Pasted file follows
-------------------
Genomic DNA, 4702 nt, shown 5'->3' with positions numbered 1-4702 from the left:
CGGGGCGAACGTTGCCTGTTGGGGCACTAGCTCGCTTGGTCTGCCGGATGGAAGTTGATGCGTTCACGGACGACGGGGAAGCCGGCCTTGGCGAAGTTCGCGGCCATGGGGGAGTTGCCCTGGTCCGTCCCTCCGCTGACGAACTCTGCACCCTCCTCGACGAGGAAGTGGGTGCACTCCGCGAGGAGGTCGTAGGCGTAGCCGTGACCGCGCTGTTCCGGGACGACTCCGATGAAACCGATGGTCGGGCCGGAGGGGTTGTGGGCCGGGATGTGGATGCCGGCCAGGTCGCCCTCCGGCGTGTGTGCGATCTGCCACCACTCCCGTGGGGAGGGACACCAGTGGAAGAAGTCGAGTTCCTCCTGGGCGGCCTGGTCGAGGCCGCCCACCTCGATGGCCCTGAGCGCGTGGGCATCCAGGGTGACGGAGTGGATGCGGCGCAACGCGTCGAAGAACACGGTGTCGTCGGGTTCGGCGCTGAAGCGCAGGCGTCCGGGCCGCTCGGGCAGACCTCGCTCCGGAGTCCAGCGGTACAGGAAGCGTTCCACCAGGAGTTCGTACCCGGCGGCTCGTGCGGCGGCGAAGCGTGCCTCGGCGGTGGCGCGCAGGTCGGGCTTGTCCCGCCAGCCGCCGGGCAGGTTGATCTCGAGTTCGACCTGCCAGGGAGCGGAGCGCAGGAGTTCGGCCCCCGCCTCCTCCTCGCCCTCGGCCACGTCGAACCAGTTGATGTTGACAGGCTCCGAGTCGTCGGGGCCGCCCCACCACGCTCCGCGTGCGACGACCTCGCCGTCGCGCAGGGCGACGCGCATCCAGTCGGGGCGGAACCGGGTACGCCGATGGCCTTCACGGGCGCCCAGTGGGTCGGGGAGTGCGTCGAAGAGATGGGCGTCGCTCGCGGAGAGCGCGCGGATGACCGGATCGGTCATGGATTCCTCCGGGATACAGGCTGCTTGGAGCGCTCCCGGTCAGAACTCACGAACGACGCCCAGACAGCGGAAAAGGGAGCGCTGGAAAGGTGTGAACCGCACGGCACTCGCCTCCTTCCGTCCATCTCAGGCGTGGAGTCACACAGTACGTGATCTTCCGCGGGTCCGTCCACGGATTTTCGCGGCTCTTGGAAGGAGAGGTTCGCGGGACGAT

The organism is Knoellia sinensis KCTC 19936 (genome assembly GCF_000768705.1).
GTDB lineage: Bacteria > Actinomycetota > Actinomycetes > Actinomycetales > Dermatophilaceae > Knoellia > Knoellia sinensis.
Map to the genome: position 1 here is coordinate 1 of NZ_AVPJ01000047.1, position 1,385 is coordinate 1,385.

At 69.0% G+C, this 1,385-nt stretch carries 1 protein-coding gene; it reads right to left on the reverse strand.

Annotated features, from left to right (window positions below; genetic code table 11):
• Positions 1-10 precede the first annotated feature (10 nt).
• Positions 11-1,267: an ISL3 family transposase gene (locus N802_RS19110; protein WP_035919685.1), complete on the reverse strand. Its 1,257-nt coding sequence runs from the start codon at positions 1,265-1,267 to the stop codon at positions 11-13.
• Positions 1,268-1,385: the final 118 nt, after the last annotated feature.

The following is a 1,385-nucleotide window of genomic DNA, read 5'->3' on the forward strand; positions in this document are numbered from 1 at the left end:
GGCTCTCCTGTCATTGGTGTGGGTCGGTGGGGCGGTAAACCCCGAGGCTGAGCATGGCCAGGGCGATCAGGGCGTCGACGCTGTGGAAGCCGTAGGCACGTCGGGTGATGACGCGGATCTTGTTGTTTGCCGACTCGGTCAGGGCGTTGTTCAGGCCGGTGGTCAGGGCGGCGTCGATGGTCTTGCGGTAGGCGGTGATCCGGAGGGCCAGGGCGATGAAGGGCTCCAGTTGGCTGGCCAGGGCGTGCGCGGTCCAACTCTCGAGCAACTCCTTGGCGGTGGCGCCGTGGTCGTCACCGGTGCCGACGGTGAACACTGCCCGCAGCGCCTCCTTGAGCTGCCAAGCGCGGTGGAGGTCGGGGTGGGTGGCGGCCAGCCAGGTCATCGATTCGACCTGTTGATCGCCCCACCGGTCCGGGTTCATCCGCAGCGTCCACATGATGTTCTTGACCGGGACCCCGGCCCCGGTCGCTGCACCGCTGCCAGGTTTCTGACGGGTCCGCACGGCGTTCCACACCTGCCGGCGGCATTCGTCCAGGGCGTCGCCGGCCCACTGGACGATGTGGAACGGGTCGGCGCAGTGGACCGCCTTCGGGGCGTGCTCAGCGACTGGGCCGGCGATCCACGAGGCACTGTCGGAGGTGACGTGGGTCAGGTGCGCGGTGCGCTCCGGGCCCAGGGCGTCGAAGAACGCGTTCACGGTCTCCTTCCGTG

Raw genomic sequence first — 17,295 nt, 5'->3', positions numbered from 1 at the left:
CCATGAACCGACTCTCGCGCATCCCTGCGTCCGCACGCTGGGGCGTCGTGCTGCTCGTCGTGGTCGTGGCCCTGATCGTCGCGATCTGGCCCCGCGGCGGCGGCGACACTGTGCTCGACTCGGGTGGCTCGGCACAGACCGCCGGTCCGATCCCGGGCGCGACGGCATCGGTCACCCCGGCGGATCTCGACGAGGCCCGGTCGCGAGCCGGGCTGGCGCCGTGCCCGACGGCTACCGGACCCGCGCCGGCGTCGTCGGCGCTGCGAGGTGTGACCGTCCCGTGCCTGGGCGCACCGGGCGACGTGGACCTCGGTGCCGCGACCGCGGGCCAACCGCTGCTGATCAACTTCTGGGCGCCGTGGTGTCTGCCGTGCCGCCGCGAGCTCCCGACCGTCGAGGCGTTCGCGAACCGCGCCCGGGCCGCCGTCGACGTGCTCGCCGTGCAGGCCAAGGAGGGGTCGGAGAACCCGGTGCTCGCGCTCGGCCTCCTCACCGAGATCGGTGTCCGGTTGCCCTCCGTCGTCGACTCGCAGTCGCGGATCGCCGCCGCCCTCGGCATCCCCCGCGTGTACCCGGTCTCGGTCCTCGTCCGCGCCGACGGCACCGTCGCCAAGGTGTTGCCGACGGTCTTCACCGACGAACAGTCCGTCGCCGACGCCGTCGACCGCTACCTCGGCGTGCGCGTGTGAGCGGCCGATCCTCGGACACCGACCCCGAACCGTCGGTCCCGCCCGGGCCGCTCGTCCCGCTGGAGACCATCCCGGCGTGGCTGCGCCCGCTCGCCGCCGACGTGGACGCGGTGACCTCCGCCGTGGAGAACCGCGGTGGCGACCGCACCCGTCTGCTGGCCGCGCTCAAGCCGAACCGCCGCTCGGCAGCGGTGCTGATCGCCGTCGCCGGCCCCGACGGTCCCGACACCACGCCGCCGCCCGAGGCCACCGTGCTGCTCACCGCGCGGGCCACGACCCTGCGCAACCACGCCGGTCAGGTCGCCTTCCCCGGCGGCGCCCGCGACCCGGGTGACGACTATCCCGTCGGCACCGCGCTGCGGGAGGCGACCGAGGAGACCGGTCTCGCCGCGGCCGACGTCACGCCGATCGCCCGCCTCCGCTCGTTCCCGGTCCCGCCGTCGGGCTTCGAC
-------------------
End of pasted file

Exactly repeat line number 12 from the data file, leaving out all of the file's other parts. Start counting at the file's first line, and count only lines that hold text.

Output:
GGCTCTCCTGTCATTGGTGTGGGTCGGTGGGGCGGTAAACCCCGAGGCTGAGCATGGCCAGGGCGATCAGGGCGTCGACGCTGTGGAAGCCGTAGGCACGTCGGGTGATGACGCGGATCTTGTTGTTTGCCGACTCGGTCAGGGCGTTGTTCAGGCCGGTGGTCAGGGCGGCGTCGATGGTCTTGCGGTAGGCGGTGATCCGGAGGGCCAGGGCGATGAAGGGCTCCAGTTGGCTGGCCAGGGCGTGCGCGGTCCAACTCTCGAGCAACTCCTTGGCGGTGGCGCCGTGGTCGTCACCGGTGCCGACGGTGAACACTGCCCGCAGCGCCTCCTTGAGCTGCCAAGCGCGGTGGAGGTCGGGGTGGGTGGCGGCCAGCCAGGTCATCGATTCGACCTGTTGATCGCCCCACCGGTCCGGGTTCATCCGCAGCGTCCACATGATGTTCTTGACCGGGACCCCGGCCCCGGTCGCTGCACCGCTGCCAGGTTTCTGACGGGTCCGCACGGCGTTCCACACCTGCCGGCGGCATTCGTCCAGGGCGTCGCCGGCCCACTGGACGATGTGGAACGGGTCGGCGCAGTGGACCGCCTTCGGGGCGTGCTCAGCGACTGGGCCGGCGATCCACGAGGCACTGTCGGAGGTGACGTGGGTCAGGTGCGCGGTGCGCTCCGGGCCCAGGGCGTCGAAGAACGCGTTCACGGTCTCCTTCCGTG